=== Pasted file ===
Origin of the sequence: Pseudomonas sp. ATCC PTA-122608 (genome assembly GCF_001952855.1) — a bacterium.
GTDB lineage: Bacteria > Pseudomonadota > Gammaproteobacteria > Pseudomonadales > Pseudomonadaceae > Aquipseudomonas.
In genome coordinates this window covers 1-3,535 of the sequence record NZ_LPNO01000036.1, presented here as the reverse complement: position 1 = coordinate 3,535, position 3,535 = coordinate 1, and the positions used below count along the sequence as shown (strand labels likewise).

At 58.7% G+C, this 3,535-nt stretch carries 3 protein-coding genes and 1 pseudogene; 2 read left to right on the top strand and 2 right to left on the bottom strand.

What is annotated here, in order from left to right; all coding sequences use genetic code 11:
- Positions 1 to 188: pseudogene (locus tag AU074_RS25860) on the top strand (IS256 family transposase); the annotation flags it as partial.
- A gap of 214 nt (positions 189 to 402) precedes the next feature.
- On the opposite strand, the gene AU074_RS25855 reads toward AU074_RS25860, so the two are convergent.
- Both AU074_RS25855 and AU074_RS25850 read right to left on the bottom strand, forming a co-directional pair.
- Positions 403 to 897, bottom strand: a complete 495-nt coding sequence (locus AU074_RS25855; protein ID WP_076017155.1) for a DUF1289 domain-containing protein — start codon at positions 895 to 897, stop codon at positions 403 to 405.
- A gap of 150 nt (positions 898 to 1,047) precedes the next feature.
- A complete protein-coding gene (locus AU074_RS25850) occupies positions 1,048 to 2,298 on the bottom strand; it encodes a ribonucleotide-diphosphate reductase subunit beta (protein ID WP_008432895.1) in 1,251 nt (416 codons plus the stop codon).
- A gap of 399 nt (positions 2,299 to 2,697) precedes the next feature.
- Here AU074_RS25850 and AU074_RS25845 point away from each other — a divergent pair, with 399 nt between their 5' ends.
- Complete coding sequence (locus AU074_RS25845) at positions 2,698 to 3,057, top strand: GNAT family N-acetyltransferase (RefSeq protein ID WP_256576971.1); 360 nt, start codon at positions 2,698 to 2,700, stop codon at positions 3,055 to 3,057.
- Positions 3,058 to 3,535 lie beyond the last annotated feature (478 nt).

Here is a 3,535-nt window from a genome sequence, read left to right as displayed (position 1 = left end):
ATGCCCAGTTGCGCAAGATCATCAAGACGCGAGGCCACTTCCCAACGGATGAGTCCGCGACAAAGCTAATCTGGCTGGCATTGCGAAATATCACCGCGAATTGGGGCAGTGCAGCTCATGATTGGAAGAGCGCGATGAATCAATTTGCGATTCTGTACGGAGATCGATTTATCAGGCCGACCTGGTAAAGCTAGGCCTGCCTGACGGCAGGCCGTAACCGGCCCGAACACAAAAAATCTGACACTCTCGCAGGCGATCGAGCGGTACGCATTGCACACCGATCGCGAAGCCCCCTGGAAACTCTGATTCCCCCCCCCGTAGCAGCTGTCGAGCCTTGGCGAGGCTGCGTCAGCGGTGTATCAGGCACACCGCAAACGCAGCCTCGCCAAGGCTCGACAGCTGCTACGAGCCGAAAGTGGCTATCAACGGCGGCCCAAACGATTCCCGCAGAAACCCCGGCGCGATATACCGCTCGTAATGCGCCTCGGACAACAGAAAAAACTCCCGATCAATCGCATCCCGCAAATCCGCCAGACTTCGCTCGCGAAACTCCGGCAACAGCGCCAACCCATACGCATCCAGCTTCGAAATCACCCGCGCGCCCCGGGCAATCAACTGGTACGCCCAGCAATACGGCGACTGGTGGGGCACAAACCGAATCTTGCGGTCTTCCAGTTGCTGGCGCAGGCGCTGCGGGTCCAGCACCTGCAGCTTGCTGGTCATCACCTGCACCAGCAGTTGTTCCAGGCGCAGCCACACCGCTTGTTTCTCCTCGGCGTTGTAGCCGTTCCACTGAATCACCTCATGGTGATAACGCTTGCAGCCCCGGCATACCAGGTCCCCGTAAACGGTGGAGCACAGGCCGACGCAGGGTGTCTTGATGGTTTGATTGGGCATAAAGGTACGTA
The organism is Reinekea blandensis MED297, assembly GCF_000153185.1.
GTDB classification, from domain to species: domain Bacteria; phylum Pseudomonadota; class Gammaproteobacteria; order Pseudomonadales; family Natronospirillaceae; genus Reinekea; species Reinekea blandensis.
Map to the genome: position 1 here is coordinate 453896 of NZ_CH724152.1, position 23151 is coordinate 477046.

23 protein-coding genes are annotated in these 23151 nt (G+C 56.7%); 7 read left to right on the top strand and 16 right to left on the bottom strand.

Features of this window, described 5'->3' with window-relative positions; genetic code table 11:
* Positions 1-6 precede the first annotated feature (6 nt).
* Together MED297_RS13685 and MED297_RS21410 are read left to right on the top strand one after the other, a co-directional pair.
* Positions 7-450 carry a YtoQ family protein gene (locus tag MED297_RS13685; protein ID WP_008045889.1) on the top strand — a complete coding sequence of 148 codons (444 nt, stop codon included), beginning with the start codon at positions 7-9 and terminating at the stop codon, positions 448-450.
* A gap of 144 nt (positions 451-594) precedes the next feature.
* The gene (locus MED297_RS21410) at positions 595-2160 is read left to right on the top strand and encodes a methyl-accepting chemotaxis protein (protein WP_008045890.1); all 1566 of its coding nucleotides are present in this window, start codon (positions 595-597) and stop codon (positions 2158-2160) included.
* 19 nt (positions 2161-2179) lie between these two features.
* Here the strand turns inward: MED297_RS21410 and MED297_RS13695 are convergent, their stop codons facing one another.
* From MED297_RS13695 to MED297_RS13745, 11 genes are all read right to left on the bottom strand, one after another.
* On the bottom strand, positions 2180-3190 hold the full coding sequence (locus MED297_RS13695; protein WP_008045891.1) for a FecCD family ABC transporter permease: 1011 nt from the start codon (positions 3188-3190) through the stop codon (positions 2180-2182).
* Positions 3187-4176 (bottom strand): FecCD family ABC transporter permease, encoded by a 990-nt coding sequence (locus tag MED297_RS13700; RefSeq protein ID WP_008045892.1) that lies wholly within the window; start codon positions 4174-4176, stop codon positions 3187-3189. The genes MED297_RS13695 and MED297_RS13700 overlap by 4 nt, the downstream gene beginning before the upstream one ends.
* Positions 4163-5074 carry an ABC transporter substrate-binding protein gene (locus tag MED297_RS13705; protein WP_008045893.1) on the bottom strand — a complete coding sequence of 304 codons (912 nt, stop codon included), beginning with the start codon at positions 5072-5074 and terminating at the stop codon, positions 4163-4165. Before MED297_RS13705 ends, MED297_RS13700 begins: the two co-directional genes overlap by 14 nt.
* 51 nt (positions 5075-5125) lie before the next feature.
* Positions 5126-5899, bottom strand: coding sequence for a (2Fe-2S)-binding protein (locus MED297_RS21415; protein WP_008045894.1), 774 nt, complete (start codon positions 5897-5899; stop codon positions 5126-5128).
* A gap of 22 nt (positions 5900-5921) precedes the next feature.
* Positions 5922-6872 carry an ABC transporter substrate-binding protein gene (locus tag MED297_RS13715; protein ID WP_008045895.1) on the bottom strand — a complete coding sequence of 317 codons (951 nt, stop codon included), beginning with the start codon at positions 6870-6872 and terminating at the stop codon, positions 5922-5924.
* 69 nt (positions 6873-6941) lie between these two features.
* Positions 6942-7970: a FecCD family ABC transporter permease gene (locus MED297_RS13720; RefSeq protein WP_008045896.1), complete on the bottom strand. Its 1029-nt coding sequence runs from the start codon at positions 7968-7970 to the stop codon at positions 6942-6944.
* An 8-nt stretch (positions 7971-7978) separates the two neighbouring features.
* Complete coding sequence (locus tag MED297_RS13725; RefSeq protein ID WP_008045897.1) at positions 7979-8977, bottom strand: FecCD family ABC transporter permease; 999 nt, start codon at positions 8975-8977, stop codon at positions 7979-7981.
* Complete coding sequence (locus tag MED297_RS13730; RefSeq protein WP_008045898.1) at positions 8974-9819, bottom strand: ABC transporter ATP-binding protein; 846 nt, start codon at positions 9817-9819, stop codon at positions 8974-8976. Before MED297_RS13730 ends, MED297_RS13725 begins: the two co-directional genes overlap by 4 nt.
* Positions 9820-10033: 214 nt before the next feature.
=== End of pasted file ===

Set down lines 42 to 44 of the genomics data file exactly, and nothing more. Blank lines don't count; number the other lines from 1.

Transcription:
* Complete coding sequence (locus tag MED297_RS13725; RefSeq protein ID WP_008045897.1) at positions 7979-8977, bottom strand: FecCD family ABC transporter permease; 999 nt, start codon at positions 8975-8977, stop codon at positions 7979-7981.
* Complete coding sequence (locus tag MED297_RS13730; RefSeq protein WP_008045898.1) at positions 8974-9819, bottom strand: ABC transporter ATP-binding protein; 846 nt, start codon at positions 9817-9819, stop codon at positions 8974-8976. Before MED297_RS13730 ends, MED297_RS13725 begins: the two co-directional genes overlap by 4 nt.
* Positions 9820-10033: 214 nt before the next feature.